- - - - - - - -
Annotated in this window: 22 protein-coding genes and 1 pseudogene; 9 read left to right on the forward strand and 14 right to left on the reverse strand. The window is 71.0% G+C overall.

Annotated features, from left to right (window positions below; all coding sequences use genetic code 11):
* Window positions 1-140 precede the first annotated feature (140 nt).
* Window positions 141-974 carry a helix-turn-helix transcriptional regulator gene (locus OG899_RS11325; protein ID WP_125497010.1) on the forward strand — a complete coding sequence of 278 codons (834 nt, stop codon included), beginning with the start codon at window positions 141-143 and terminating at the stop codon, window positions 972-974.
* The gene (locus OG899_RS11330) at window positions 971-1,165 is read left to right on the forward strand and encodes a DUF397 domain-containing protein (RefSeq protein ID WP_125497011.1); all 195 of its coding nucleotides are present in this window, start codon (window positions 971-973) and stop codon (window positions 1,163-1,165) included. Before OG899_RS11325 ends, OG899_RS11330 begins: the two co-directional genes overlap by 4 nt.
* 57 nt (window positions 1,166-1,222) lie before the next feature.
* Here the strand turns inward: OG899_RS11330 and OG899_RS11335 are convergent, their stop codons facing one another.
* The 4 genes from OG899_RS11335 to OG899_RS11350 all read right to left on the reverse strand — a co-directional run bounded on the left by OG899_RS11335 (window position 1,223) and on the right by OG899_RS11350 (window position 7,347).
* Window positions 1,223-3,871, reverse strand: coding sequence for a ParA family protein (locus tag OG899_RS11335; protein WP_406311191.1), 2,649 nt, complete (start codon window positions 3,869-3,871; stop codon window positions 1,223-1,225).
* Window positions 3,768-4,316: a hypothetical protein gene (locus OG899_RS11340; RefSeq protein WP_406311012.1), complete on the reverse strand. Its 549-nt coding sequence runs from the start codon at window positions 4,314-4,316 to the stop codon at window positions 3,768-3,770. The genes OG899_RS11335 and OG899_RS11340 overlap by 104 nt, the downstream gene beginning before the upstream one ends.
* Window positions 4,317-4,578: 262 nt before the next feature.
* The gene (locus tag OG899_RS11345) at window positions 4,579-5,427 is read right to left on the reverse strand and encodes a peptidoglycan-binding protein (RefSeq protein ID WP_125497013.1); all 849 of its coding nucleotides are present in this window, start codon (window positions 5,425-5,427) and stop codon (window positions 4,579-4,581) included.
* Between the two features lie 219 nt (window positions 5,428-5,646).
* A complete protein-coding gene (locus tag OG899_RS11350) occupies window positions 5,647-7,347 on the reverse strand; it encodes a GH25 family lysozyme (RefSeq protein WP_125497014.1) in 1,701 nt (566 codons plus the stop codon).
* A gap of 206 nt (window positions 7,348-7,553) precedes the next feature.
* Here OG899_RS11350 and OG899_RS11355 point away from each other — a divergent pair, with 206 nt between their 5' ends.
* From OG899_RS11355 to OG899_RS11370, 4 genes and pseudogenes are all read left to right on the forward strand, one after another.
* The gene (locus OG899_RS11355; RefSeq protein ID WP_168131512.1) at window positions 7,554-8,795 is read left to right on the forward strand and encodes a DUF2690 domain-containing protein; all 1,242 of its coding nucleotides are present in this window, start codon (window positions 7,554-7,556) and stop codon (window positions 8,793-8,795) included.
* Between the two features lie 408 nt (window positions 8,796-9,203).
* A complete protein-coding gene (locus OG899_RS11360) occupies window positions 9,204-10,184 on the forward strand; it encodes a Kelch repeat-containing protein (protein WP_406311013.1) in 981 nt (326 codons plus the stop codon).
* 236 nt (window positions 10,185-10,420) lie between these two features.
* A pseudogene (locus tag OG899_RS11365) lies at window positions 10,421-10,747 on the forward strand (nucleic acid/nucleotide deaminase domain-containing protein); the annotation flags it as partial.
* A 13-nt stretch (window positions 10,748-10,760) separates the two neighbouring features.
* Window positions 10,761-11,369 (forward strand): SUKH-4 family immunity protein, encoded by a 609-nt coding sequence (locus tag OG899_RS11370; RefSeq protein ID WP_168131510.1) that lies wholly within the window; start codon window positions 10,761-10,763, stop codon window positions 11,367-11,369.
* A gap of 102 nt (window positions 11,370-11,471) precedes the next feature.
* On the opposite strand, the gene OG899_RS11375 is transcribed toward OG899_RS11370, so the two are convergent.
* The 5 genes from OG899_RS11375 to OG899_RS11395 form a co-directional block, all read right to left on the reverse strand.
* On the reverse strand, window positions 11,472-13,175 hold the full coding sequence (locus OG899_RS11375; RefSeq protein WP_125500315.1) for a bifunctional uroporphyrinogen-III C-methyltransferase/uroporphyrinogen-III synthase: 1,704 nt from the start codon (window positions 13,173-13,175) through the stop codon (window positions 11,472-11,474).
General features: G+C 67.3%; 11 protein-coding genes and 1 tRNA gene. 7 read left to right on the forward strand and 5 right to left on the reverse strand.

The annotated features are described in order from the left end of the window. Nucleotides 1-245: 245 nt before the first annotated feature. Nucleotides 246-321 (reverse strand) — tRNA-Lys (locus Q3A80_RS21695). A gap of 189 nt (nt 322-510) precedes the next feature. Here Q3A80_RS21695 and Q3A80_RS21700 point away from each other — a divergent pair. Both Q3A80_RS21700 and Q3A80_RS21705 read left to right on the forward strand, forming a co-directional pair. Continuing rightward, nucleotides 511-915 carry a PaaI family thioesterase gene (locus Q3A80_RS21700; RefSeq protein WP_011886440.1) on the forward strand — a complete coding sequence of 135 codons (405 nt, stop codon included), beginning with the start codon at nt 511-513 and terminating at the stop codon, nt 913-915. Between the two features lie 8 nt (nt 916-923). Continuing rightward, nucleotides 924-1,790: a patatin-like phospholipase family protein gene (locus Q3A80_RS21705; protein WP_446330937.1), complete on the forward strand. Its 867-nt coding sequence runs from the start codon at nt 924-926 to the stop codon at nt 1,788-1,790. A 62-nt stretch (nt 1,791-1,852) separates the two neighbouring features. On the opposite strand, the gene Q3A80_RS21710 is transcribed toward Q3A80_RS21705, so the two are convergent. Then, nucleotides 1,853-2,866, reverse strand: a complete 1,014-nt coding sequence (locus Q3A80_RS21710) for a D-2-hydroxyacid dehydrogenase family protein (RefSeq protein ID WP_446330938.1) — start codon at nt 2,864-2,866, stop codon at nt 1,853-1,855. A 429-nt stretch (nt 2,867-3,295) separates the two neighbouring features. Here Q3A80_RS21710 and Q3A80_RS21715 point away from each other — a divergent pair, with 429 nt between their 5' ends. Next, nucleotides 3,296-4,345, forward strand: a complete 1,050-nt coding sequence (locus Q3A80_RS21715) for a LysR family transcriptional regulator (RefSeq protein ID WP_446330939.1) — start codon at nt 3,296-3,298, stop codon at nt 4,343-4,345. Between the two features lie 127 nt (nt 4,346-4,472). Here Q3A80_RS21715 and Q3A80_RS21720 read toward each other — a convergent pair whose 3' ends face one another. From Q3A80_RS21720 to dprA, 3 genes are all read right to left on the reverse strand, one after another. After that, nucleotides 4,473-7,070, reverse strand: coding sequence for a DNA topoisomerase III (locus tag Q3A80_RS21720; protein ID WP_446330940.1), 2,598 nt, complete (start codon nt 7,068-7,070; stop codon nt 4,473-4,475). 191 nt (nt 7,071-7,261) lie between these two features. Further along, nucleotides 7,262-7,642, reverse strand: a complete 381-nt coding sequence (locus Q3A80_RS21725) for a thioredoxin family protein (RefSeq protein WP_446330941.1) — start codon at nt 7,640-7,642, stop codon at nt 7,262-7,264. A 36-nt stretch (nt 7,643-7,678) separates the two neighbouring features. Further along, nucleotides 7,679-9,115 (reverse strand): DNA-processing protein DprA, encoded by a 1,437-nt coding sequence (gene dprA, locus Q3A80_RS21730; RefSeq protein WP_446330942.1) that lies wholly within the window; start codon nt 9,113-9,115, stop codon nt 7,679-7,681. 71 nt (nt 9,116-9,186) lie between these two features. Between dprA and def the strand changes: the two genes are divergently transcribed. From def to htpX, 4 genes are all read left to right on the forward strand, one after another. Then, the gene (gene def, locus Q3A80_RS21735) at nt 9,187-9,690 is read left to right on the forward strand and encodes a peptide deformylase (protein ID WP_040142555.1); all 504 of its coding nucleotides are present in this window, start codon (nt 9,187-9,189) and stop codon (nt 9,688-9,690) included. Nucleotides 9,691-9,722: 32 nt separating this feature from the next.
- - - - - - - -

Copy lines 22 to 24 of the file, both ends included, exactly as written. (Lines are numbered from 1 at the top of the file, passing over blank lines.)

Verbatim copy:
* A pseudogene (locus tag OG899_RS11365) lies at window positions 10,421-10,747 on the forward strand (nucleic acid/nucleotide deaminase domain-containing protein); the annotation flags it as partial.
* A 13-nt stretch (window positions 10,748-10,760) separates the two neighbouring features.
* Window positions 10,761-11,369 (forward strand): SUKH-4 family immunity protein, encoded by a 609-nt coding sequence (locus tag OG899_RS11370; RefSeq protein ID WP_168131510.1) that lies wholly within the window; start codon window positions 10,761-10,763, stop codon window positions 11,367-11,369.